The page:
The Saudi-owned “Kingdoms of Fire” series displays the Turks as bloodthirsty invaders of the Arab world, as Riyadh competes with Ankara over influence in Africa. This image is likely to be repeated to undermine Turkey’s sphere of influence in Africa. Enfidha-Hammamet International Airport in Tunisia being given to Turkish operators to cover the cost of investments, undermines Tunisian credibility and reduces the attraction of other foreign investors. As in Morocco, Tunisia also suffers from the trade deficit, which witnesses the influx of Turkish exports to Tunisia far higher than the Turkish import of Tunisian goods.
Taking this reality into consideration, what does Turkey want when stating that trade with Algeria should be boosted? Turkey has increasingly become closer to Sudan as well, designs over the Suakin Island, which was a historical Ottoman trading post, symbolises a relationship which is seemingly becoming more one sided.
Turkey must transform the nature of its bilateral trade agreements with North African, and other African nations if it seeks to maintain a growing sphere of influence. Allegations of Turkish citizens being tortured in Egypt show the growing contempt from the Arab world against Turkey’s foreign policy in the region. An aggressive stance is inevitable to be met with repercussions, and with a growing lobby of frustrated interests in the East Mediterranean, Turkey is not gaining any allies with the status quo.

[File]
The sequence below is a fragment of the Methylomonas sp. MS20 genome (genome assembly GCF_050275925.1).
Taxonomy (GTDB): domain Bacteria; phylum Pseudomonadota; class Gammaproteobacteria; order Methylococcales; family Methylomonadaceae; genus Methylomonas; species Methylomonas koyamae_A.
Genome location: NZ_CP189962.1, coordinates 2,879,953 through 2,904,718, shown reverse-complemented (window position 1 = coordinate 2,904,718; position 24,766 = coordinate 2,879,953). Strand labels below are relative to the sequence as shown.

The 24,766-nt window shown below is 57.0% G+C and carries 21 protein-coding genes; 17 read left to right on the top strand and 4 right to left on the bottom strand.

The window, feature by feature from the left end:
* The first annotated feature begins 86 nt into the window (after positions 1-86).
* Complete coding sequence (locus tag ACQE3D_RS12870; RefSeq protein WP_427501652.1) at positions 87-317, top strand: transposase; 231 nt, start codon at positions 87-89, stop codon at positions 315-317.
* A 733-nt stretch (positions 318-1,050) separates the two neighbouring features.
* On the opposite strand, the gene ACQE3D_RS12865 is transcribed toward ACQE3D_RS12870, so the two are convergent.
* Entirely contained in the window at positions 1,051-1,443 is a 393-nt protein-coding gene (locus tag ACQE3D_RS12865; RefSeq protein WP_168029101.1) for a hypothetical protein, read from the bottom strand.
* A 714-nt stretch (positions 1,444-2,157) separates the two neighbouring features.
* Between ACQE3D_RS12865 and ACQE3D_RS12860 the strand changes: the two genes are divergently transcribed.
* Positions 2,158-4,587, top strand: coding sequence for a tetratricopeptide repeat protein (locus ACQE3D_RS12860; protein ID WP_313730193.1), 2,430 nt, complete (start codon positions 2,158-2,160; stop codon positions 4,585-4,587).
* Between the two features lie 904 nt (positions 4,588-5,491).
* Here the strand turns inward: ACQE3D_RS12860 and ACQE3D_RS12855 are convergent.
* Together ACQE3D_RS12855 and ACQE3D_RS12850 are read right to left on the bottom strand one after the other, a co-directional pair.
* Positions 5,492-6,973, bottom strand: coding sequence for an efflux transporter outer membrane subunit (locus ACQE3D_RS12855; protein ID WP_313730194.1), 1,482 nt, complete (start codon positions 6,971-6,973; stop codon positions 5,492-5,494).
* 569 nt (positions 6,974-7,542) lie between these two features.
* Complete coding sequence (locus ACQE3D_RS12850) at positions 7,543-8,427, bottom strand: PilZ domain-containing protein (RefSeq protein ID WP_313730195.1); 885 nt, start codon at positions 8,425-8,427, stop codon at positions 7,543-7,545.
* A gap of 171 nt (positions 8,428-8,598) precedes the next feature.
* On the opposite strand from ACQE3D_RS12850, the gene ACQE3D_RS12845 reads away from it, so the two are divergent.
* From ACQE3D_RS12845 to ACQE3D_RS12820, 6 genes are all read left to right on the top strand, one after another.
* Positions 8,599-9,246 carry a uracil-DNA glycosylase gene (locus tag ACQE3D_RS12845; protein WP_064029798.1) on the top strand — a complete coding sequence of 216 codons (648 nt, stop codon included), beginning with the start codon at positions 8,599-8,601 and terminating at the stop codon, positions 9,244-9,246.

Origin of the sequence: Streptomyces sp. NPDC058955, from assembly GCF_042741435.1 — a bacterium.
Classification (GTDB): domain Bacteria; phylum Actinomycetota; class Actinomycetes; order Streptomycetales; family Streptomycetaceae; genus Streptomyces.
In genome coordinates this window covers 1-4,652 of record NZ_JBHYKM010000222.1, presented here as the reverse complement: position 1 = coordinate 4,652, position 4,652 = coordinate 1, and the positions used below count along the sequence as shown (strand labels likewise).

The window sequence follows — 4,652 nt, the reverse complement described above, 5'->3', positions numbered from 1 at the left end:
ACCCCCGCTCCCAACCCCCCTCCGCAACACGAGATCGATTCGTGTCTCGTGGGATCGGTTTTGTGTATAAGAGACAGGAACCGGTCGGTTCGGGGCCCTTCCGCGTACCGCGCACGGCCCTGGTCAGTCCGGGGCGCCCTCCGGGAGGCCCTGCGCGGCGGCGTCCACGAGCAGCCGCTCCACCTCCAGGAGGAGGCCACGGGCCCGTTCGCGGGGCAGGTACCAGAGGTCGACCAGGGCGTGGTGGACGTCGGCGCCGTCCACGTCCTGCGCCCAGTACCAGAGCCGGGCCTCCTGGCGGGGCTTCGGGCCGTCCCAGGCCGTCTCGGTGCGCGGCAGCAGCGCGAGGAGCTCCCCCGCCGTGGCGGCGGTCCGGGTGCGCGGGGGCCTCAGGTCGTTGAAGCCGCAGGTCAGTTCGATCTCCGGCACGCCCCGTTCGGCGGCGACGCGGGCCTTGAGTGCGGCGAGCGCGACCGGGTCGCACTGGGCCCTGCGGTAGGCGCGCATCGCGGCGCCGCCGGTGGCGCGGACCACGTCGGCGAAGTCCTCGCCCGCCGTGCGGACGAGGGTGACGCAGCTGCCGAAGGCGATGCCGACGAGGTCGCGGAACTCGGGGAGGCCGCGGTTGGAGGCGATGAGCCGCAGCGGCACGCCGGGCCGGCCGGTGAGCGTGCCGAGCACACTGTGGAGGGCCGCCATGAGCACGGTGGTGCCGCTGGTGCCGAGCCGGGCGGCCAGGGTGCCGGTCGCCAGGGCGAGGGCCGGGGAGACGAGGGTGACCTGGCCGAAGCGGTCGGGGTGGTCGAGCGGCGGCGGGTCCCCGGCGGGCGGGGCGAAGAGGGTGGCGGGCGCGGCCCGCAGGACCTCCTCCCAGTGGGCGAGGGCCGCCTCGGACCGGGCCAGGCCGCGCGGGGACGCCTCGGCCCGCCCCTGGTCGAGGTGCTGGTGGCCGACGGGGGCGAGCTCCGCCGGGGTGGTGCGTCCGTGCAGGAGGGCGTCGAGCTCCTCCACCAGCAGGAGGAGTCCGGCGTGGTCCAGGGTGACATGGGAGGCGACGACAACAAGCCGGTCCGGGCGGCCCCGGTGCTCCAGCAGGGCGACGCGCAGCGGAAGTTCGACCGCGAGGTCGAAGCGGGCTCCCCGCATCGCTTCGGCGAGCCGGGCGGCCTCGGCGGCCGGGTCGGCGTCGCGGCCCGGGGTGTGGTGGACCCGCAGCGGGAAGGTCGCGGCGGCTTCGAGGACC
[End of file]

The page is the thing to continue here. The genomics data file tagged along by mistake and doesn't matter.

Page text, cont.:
A productive dialogue would be an ideal outcome, but as Turkey is clinging onto the decision that Libya’s backing of the boundaries is all it needs, the future is worrying as a violent confrontation is becoming more possible. Turkey’s trade minister, Rushar Pekcan declared 2020 to be Africa year for Turkey, signing more free trade agreements in a bid to boost bilateral trade, based on the existing African experience, will benefit Turkey the most.
Image: Screen capture of Al-Sharqiyah video
Disclaimer: The views and opinions expressed in this article are those of the authors and do not necessarily reflect the official policy or position of Grey Dynamics LTD.